Research Topic

What makes written words so special to the brain?

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Reading is an integral part of life in today’s information-driven societies. Since the pioneering work of Dejerine on “word blindness” in brain-lesioned patients, the literature has increased exponentially, from neuropsychological case reports to mechanistic accounts of word processing at the behavioural, ...

Reading is an integral part of life in today’s information-driven societies. Since the pioneering work of Dejerine on “word blindness” in brain-lesioned patients, the literature has increased exponentially, from neuropsychological case reports to mechanistic accounts of word processing at the behavioural, neurofunctional and computational levels, tapping into diverse aspects of visual word processing. These studies have revealed some exciting findings about visual word processing, including how the brain learns to read, how changes in literacy impact upon word processing strategies, and whether word processing mechanisms vary across different alphabetic, logographic or artificial writing systems. Other studies have attempted to characterise typical and atypical word processes in special populations in order to explain why dyslexic brains struggle with words, how multilingualism changes the way our brains see words, and what the exact developmental signatures are that would shape the acquisition of reading skills. Exciting new insights have also emerged from recent studies that have investigated word stimuli at the system/network level, by looking, for instance, at how the reading system interacts with other cognitive systems in a context-dependent fashion, how visual language stimuli are integrated into the speech processing streams, how both left and right hemispheres cooperate and interact during word processing, and what the exact contributions of subcortical and cerebellar regions to reading are.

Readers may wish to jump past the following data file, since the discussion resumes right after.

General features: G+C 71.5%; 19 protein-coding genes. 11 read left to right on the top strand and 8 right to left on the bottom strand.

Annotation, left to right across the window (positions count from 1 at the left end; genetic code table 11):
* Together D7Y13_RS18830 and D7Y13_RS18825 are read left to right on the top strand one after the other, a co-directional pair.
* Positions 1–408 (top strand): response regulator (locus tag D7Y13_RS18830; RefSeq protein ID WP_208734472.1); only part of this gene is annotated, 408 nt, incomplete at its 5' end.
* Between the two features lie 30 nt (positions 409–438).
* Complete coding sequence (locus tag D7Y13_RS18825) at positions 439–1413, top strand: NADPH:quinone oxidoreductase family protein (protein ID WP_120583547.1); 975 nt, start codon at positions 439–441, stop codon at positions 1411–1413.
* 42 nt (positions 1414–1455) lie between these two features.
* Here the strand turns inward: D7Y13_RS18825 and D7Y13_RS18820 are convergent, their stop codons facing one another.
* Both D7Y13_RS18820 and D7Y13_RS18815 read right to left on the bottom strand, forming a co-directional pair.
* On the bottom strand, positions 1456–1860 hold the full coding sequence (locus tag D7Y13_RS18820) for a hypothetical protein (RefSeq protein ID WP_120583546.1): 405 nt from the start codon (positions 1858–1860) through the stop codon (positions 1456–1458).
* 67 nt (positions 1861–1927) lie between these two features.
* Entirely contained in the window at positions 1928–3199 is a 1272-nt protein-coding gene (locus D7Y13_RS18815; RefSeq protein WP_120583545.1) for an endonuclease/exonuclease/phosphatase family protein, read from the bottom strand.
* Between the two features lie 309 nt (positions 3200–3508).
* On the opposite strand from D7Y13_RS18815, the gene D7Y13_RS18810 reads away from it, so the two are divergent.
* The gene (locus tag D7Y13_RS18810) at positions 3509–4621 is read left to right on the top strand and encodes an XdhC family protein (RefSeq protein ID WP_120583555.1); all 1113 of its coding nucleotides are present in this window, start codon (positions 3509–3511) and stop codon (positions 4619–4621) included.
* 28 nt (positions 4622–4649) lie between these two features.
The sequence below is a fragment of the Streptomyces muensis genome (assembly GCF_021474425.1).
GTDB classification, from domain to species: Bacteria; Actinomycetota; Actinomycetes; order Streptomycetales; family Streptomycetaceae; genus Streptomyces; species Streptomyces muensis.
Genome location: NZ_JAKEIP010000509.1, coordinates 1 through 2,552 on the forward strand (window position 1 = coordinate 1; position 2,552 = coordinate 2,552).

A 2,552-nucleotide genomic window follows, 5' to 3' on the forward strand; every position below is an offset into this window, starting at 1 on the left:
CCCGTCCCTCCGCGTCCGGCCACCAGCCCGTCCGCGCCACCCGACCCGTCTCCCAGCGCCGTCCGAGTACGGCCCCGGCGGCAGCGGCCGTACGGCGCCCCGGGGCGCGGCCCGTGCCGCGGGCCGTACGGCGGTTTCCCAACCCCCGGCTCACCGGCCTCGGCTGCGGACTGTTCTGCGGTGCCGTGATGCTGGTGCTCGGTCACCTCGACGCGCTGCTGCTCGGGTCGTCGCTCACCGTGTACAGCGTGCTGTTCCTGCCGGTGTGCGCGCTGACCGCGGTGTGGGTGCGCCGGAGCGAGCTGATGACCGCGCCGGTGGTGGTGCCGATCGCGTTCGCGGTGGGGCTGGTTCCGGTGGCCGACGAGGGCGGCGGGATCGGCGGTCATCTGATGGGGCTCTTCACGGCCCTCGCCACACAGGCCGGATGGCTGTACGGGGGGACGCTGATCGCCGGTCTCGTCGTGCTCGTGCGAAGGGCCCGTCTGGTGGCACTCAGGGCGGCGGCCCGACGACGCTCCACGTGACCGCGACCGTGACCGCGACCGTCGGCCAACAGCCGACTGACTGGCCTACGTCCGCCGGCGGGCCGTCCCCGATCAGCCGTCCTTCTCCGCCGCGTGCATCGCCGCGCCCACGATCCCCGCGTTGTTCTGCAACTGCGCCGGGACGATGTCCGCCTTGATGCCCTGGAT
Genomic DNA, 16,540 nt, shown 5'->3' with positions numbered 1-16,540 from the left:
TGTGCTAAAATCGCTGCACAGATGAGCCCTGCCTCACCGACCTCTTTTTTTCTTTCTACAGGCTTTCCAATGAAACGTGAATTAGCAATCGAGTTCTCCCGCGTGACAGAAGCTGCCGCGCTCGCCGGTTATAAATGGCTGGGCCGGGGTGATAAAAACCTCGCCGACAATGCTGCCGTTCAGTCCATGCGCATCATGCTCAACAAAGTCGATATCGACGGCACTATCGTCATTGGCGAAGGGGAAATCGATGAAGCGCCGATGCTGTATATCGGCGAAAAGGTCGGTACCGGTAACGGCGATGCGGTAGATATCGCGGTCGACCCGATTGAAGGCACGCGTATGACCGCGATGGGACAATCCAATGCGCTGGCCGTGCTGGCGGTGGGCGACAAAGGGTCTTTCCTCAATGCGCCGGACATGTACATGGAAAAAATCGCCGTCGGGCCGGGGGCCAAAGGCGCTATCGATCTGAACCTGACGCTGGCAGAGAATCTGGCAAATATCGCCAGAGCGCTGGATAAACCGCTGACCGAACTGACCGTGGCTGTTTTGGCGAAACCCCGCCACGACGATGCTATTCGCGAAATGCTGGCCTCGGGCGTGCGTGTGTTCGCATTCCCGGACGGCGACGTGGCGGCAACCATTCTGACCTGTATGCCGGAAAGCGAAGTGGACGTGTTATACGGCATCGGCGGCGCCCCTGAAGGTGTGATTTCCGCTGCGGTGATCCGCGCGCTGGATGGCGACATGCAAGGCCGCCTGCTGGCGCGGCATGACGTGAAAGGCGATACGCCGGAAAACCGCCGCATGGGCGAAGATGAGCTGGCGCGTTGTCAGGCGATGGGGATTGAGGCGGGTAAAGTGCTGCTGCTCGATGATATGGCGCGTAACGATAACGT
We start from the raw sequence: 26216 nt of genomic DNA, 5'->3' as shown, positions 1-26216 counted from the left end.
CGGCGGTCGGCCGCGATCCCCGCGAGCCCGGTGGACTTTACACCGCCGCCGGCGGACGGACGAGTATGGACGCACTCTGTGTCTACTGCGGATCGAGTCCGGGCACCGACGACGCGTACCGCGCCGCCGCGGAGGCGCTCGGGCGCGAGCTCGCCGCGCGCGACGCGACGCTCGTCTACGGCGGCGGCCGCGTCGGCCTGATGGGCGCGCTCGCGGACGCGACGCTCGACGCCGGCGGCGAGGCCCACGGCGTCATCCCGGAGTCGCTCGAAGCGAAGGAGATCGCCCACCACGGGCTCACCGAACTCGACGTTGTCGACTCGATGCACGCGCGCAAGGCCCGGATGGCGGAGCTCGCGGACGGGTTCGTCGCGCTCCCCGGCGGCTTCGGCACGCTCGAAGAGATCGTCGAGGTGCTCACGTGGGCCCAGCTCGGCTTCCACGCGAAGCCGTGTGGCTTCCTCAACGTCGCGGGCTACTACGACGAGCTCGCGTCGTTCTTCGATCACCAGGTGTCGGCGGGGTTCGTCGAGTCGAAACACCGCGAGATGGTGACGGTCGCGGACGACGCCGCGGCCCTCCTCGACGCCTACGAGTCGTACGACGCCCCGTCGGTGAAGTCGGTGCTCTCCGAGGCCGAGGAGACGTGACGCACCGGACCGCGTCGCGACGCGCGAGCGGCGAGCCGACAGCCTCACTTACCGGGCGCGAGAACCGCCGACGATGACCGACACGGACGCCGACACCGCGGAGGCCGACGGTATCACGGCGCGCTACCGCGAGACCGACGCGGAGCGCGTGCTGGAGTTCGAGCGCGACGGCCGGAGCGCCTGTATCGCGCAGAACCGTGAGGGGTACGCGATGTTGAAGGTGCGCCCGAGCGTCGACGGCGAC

The goal of this Special Topic is to highlight the latest findings regarding the different issues mentioned above, particularly how these findings can explain or model the different processes, mechanisms, pathways or cognitive strategies by which the human brain sees words, how they can deepen our understanding of the mechanisms of individual differences in learning to read and reading development, and how they can guide the discovery of novel diagnostic tools for reading disorders and the development of novel interventional approaches. We aim to collect innovative contributions that shed further light on the mechanisms of visual word processing. We welcome original research submissions of any study that used word stimuli in healthy or clinical populations, children or adults, with behavioral paradigms, structural (DTI, MRI, lesion mapping), resting and task functional imaging (fMRI, MEG, EEG), or neuro-stimulation (TMS, tDCS) techniques. We also welcome critical reviews, meta-analyses, mini-reviews and perspective papers which offer provocative and insightful interpretations of the recent literature that challenge current understanding of word processing or develop novel mechanistic accounts of any aspect of word processing. Computational modelling studies are also welcome. This special Research Topic aims to provide a forum for state-of-the-art research in this field.


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